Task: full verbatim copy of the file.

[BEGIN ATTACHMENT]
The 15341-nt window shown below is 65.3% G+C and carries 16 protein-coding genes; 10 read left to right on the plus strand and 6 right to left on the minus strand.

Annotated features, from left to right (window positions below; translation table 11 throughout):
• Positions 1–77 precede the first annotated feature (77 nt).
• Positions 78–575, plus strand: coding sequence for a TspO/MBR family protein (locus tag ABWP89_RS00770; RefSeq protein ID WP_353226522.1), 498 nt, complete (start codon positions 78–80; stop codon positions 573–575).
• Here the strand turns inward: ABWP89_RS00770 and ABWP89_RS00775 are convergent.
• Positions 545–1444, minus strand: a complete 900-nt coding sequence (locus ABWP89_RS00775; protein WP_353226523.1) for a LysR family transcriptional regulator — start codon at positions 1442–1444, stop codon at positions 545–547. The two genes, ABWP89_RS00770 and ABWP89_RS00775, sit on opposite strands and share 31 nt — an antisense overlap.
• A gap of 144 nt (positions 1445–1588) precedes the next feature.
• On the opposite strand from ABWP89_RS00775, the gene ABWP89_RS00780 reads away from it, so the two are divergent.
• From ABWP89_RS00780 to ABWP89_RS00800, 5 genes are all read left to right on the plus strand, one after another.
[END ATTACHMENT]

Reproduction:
The 15341-nt window shown below is 65.3% G+C and carries 16 protein-coding genes; 10 read left to right on the plus strand and 6 right to left on the minus strand.

Annotated features, from left to right (window positions below; translation table 11 throughout):
• Positions 1–77 precede the first annotated feature (77 nt).
• Positions 78–575, plus strand: coding sequence for a TspO/MBR family protein (locus tag ABWP89_RS00770; RefSeq protein ID WP_353226522.1), 498 nt, complete (start codon positions 78–80; stop codon positions 573–575).
• Here the strand turns inward: ABWP89_RS00770 and ABWP89_RS00775 are convergent.
• Positions 545–1444, minus strand: a complete 900-nt coding sequence (locus ABWP89_RS00775; protein WP_353226523.1) for a LysR family transcriptional regulator — start codon at positions 1442–1444, stop codon at positions 545–547. The two genes, ABWP89_RS00770 and ABWP89_RS00775, sit on opposite strands and share 31 nt — an antisense overlap.
• A gap of 144 nt (positions 1445–1588) precedes the next feature.
• On the opposite strand from ABWP89_RS00775, the gene ABWP89_RS00780 reads away from it, so the two are divergent.
• From ABWP89_RS00780 to ABWP89_RS00800, 5 genes are all read left to right on the plus strand, one after another.